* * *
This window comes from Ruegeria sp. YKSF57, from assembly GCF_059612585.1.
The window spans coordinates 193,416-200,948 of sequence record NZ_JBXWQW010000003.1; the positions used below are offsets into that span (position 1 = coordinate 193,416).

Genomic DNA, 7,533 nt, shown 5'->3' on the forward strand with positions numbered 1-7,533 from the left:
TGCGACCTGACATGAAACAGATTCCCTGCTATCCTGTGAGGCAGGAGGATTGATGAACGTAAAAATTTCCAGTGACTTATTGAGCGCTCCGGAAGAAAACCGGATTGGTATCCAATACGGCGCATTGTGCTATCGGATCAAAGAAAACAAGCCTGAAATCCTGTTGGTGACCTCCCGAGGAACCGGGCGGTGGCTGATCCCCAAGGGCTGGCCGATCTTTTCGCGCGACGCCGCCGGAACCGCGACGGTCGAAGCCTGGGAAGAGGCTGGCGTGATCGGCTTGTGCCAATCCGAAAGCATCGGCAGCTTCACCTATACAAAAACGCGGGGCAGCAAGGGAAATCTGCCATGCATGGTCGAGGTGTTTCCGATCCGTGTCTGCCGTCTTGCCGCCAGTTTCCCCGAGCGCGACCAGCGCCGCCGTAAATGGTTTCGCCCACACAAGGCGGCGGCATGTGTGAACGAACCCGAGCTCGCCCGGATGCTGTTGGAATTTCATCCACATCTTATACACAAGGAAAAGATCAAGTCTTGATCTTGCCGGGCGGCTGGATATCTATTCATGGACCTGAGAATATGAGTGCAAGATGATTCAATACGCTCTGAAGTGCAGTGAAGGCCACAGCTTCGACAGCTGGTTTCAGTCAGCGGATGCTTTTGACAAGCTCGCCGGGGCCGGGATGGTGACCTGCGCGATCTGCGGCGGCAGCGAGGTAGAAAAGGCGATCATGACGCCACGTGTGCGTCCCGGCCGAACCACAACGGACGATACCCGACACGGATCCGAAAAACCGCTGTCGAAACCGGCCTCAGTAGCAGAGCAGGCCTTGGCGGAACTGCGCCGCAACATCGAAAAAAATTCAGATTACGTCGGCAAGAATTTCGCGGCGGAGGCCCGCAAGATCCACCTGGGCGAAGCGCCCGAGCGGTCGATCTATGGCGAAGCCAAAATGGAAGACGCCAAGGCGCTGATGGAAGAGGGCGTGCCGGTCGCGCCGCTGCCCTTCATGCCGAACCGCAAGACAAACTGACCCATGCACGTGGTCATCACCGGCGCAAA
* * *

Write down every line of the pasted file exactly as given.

This window comes from Ruegeria sp. YKSF57, from assembly GCF_059612585.1.
The window spans coordinates 193,416-200,948 of sequence record NZ_JBXWQW010000003.1; the positions used below are offsets into that span (position 1 = coordinate 193,416).

Genomic DNA, 7,533 nt, shown 5'->3' on the forward strand with positions numbered 1-7,533 from the left:
TGCGACCTGACATGAAACAGATTCCCTGCTATCCTGTGAGGCAGGAGGATTGATGAACGTAAAAATTTCCAGTGACTTATTGAGCGCTCCGGAAGAAAACCGGATTGGTATCCAATACGGCGCATTGTGCTATCGGATCAAAGAAAACAAGCCTGAAATCCTGTTGGTGACCTCCCGAGGAACCGGGCGGTGGCTGATCCCCAAGGGCTGGCCGATCTTTTCGCGCGACGCCGCCGGAACCGCGACGGTCGAAGCCTGGGAAGAGGCTGGCGTGATCGGCTTGTGCCAATCCGAAAGCATCGGCAGCTTCACCTATACAAAAACGCGGGGCAGCAAGGGAAATCTGCCATGCATGGTCGAGGTGTTTCCGATCCGTGTCTGCCGTCTTGCCGCCAGTTTCCCCGAGCGCGACCAGCGCCGCCGTAAATGGTTTCGCCCACACAAGGCGGCGGCATGTGTGAACGAACCCGAGCTCGCCCGGATGCTGTTGGAATTTCATCCACATCTTATACACAAGGAAAAGATCAAGTCTTGATCTTGCCGGGCGGCTGGATATCTATTCATGGACCTGAGAATATGAGTGCAAGATGATTCAATACGCTCTGAAGTGCAGTGAAGGCCACAGCTTCGACAGCTGGTTTCAGTCAGCGGATGCTTTTGACAAGCTCGCCGGGGCCGGGATGGTGACCTGCGCGATCTGCGGCGGCAGCGAGGTAGAAAAGGCGATCATGACGCCACGTGTGCGTCCCGGCCGAACCACAACGGACGATACCCGACACGGATCCGAAAAACCGCTGTCGAAACCGGCCTCAGTAGCAGAGCAGGCCTTGGCGGAACTGCGCCGCAACATCGAAAAAAATTCAGATTACGTCGGCAAGAATTTCGCGGCGGAGGCCCGCAAGATCCACCTGGGCGAAGCGCCCGAGCGGTCGATCTATGGCGAAGCCAAAATGGAAGACGCCAAGGCGCTGATGGAAGAGGGCGTGCCGGTCGCGCCGCTGCCCTTCATGCCGAACCGCAAGACAAACTGACCCATGCACGTGGTCATCACCGGCGCAAA